The 59th Cannes Film Festival is to close with the presentation of honours including the top Palme d'Or prize.
Two sisters support each other amid death and murder in Volver
Pedro Almodovar's Volver and Alejandro Gonzales Inarritu's Babel have emerged as the critics' favourites from the 20 movies vying for the best film prize.
Two British film-makers are among the contenders - veteran Ken Loach for The Wind That Shakes The Barley and Andrea Arnold for her first feature, Red Road.
The festival opened on 17 May with the world premiere of The Da Vinci Code.
The films in competition for the Palme d'Or also include Sofia Coppola's Marie Antoinette, Fast Food Nation directed by Richard Linklater, Southland Tales directed by Richard Kelly, and Italian film-maker Nanni Moretti's Il Caimano.
London Evening Standard critic Derek Malcolm said: "The competition on the whole has been very strong."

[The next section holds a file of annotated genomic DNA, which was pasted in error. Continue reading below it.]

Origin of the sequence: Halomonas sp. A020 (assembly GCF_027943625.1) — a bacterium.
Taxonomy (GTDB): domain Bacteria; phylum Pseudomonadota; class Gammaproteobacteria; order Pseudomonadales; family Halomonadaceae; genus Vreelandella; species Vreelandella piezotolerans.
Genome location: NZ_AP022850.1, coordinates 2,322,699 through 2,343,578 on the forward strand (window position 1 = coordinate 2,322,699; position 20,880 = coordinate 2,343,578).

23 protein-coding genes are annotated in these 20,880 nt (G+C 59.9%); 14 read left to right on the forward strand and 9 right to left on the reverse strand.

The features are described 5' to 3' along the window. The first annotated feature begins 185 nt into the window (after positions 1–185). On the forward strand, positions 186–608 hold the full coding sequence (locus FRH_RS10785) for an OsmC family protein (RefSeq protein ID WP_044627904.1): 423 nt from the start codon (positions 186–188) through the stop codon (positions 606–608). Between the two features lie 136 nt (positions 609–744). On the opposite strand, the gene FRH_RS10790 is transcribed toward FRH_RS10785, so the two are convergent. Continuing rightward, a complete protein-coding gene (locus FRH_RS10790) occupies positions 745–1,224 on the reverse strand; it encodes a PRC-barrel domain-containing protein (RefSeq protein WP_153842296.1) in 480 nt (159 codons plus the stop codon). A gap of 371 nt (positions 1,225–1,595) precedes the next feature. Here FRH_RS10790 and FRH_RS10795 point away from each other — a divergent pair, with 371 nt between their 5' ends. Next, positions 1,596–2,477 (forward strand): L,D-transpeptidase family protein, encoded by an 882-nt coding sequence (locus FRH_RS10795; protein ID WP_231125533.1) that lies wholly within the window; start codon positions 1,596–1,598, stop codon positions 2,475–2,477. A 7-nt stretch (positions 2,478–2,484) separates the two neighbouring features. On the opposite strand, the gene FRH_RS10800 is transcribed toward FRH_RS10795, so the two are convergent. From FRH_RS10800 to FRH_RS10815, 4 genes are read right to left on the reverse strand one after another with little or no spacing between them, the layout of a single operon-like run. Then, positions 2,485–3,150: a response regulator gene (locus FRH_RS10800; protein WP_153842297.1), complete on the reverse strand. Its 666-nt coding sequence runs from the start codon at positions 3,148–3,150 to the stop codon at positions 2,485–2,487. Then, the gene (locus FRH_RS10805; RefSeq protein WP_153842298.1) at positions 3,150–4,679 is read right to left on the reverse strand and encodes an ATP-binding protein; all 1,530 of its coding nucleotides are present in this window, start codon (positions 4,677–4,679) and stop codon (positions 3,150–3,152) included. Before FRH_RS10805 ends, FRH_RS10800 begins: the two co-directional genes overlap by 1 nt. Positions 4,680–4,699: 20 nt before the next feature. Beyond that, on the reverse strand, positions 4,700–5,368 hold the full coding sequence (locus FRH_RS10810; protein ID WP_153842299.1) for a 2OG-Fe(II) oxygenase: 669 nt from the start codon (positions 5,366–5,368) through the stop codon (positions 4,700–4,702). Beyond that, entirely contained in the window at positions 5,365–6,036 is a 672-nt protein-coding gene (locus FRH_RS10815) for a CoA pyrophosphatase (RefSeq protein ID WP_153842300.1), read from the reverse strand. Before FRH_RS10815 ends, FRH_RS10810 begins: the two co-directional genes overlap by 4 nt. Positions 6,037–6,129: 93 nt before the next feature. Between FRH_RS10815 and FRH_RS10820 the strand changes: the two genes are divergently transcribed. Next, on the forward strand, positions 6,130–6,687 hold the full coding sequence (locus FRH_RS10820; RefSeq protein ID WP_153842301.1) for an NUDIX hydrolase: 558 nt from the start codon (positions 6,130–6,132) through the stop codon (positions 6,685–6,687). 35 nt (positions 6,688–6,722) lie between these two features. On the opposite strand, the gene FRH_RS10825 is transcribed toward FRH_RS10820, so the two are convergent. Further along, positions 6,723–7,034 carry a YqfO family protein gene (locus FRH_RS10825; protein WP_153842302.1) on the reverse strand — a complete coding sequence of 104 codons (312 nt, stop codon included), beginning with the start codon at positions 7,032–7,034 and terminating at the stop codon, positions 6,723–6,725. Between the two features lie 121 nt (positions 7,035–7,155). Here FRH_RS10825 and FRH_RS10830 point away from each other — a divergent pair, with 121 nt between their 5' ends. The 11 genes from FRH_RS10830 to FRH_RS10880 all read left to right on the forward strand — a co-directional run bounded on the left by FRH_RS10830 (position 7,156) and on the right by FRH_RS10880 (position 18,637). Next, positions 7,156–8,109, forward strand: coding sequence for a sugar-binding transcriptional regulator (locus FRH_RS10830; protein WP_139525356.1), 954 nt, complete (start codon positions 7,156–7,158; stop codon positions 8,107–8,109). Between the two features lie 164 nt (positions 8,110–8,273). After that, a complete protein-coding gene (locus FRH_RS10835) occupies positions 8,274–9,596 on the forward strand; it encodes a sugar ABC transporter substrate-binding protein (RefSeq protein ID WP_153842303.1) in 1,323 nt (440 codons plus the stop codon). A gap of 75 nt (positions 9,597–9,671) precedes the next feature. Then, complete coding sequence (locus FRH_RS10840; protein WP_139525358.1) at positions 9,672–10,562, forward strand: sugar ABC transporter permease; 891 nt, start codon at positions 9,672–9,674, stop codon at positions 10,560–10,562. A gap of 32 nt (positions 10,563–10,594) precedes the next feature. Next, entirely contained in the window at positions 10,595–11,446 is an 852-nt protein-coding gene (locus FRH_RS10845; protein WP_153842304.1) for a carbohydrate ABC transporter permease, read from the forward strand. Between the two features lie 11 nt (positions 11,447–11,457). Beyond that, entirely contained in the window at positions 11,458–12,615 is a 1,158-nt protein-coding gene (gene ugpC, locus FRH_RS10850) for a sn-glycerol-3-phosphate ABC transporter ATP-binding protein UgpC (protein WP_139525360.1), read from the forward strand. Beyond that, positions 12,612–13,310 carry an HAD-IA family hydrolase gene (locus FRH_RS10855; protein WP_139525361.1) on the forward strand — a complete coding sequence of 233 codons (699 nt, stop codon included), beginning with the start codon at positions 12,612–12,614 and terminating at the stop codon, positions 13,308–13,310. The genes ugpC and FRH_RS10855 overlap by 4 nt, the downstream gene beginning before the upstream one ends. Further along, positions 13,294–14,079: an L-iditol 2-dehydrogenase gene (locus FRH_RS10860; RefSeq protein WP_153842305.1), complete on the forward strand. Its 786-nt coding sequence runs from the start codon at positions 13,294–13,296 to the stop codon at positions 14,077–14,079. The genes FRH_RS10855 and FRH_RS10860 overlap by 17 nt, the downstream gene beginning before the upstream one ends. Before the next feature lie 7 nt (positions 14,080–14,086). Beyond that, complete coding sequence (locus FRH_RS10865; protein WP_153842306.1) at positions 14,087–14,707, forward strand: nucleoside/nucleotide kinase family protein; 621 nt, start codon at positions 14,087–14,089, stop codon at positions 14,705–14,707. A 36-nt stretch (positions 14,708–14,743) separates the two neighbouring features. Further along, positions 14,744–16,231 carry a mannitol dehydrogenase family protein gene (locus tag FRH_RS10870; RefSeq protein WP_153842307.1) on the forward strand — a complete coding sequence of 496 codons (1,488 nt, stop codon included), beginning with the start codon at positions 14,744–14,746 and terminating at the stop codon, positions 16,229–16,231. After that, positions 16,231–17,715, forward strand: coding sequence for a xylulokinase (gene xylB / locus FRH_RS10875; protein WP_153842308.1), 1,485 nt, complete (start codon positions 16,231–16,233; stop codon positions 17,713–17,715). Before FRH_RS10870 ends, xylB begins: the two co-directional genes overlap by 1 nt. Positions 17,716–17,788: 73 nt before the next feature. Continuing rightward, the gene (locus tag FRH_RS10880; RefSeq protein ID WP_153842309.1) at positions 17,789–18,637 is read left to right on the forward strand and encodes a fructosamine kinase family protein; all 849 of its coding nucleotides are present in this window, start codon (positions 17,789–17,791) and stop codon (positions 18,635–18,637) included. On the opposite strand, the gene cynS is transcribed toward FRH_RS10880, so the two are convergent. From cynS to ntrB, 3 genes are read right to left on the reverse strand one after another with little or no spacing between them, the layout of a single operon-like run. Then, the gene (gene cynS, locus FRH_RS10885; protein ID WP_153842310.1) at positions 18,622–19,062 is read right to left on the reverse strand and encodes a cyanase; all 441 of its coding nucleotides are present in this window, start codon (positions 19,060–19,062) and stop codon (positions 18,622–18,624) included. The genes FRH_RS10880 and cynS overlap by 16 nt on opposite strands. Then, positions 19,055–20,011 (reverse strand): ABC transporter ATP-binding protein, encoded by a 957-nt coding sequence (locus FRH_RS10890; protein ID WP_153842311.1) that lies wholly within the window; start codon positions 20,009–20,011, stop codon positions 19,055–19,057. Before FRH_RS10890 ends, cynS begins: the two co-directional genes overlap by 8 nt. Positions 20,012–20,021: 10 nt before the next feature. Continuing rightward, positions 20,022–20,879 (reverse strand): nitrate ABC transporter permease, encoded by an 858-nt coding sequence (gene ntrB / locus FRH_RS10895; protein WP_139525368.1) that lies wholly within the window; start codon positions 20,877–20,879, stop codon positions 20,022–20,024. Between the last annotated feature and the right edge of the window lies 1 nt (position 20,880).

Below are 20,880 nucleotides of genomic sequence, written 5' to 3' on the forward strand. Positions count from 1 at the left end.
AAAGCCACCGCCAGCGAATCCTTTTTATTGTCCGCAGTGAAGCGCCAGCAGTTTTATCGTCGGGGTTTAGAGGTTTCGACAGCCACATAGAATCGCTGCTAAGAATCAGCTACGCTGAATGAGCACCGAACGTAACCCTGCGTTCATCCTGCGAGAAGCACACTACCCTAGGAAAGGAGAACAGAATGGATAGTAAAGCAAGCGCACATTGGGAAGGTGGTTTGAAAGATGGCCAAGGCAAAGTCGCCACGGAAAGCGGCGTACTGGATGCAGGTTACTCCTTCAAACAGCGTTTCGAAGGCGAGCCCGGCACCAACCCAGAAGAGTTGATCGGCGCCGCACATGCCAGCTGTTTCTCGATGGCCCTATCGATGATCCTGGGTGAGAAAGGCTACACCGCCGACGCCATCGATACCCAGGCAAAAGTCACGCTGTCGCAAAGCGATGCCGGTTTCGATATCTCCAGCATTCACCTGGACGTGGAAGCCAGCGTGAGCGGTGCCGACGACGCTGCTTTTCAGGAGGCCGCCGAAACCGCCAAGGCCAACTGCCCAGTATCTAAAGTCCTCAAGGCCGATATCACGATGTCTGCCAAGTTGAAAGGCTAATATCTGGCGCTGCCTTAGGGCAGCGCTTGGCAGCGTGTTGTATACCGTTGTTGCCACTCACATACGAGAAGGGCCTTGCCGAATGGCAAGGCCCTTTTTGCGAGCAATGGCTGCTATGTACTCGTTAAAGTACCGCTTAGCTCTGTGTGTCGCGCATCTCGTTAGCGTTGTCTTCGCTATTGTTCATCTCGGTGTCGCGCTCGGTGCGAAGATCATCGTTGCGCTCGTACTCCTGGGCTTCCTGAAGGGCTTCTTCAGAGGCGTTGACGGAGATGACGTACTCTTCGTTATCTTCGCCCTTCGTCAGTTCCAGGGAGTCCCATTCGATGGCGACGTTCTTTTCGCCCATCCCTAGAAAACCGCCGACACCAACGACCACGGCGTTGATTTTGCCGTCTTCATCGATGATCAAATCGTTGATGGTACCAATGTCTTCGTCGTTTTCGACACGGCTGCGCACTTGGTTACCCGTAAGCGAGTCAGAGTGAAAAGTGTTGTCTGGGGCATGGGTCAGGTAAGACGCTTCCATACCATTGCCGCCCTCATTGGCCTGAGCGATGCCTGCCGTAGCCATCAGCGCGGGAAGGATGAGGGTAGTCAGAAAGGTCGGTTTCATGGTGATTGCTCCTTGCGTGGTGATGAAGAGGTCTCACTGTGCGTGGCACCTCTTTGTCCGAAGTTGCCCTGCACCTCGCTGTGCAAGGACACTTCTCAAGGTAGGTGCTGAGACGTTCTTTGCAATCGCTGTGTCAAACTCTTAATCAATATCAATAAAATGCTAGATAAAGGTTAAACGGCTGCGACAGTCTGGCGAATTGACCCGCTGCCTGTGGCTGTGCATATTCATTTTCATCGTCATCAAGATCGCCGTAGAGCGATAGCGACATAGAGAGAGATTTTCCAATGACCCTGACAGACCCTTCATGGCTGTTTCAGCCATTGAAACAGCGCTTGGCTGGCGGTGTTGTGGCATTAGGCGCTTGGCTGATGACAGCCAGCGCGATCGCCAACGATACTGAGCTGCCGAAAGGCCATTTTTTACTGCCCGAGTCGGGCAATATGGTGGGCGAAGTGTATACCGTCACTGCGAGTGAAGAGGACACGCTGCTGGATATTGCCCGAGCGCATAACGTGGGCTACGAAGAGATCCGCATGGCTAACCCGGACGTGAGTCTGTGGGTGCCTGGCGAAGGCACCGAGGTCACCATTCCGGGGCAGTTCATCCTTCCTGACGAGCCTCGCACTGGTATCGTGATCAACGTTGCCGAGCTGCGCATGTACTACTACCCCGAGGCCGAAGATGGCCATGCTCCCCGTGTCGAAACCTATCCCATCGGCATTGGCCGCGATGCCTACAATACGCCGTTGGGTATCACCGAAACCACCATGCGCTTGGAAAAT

But he added: "Very rarely does the jury agree with the critics.
"These days the jury is full of actors and actresses. It is very difficult to know what they are going to go for."
Allan Hunter of Screen International said the festival had lacked a film that created a genuine buzz among the 4,000 journalists and critics in attendance.
"The wow factor appears to be all that is missing in a year that hindsight may judge to have been better than average," he said.
Babel explores relationships between parents and children
The jury to decide the festival's best film is led by Hong Kong director Wong Kar Wai, and also includes actors Samuel L Jackson, Tim Roth, Monica Bellucci and Helena Bonham Carter.
The Da Vinci Code garnered poor reviews after opening the festival, and sparked protests around the world over its religious content.
But it still enjoyed the second most successful film opening in history, taking $224m (£119m) around the world in its first weekend.